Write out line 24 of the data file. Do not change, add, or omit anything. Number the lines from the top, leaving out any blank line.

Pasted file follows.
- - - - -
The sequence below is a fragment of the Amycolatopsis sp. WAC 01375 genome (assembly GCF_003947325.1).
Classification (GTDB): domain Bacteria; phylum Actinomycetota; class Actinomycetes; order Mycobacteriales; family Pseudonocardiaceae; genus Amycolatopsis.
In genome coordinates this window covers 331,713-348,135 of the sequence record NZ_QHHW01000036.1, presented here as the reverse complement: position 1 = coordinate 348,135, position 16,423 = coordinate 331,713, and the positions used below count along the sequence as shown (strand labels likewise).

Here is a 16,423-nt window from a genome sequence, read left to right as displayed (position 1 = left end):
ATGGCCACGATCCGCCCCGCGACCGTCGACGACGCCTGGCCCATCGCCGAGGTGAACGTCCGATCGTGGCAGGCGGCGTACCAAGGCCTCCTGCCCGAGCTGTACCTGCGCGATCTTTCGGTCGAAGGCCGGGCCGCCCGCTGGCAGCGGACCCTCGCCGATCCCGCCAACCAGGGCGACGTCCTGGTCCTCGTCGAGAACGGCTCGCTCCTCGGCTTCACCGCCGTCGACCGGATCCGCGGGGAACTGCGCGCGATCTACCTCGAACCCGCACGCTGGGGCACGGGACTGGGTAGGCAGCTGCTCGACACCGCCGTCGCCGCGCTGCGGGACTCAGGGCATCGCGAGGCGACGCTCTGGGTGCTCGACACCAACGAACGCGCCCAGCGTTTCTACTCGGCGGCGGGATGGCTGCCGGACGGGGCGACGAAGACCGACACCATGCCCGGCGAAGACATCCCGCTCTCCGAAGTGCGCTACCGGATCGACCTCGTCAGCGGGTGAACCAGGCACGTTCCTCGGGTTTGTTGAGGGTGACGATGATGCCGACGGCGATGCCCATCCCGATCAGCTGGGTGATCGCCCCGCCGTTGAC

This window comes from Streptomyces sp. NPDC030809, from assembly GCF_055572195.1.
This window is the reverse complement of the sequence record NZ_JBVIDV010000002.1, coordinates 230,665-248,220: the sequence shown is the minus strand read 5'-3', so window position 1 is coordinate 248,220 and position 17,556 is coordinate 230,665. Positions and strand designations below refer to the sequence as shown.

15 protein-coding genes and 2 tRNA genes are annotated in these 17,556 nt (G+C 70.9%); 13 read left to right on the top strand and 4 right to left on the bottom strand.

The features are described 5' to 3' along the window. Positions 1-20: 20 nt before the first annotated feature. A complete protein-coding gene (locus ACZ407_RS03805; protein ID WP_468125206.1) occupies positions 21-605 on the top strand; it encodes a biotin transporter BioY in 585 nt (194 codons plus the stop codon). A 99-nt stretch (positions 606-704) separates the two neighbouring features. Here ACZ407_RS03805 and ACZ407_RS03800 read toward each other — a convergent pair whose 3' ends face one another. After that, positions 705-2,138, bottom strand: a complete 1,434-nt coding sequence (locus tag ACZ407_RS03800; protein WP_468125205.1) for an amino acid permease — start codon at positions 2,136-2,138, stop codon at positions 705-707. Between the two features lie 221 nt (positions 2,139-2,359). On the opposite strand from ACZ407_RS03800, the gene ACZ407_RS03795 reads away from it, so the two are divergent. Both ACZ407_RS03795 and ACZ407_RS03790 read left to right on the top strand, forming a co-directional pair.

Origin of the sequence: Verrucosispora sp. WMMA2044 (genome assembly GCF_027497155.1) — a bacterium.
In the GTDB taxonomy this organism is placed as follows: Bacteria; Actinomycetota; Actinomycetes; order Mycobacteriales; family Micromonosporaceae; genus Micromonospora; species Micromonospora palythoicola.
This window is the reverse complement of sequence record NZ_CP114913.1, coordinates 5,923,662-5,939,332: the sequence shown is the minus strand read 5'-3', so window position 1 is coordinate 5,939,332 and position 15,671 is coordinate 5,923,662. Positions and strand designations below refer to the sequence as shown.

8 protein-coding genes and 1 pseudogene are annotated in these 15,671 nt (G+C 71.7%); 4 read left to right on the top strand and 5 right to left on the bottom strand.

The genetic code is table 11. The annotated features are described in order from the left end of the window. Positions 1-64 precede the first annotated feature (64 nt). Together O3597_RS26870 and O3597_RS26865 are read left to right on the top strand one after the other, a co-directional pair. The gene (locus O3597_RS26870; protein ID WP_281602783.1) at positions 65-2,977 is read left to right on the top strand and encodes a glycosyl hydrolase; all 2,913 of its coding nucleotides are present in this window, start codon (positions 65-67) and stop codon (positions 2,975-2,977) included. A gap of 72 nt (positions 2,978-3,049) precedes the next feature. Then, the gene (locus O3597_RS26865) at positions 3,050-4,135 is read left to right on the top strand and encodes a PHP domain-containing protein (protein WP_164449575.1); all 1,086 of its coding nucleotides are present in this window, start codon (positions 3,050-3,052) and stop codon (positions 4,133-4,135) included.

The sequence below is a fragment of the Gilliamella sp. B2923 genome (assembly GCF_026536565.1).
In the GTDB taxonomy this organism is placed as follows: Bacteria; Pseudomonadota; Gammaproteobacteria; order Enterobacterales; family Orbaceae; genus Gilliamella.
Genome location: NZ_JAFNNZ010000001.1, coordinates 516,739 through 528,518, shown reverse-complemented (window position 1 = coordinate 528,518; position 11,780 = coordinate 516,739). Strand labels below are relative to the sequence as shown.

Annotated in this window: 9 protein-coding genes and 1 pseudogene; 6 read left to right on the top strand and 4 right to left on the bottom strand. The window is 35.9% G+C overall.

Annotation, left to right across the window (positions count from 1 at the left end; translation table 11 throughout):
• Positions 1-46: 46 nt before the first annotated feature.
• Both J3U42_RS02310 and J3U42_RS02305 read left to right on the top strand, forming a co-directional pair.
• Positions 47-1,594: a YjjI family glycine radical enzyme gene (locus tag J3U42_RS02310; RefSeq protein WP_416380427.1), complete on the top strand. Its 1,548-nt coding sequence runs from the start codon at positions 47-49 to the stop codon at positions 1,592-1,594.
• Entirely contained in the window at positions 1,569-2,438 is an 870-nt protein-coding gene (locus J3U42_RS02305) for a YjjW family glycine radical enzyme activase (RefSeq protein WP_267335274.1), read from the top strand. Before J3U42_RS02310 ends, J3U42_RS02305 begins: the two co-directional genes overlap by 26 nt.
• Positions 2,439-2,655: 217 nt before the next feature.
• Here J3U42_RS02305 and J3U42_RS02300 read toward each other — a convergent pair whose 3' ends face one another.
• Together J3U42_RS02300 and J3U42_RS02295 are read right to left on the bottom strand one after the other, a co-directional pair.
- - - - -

• Positions 2,439-2,655: 217 nt before the next feature.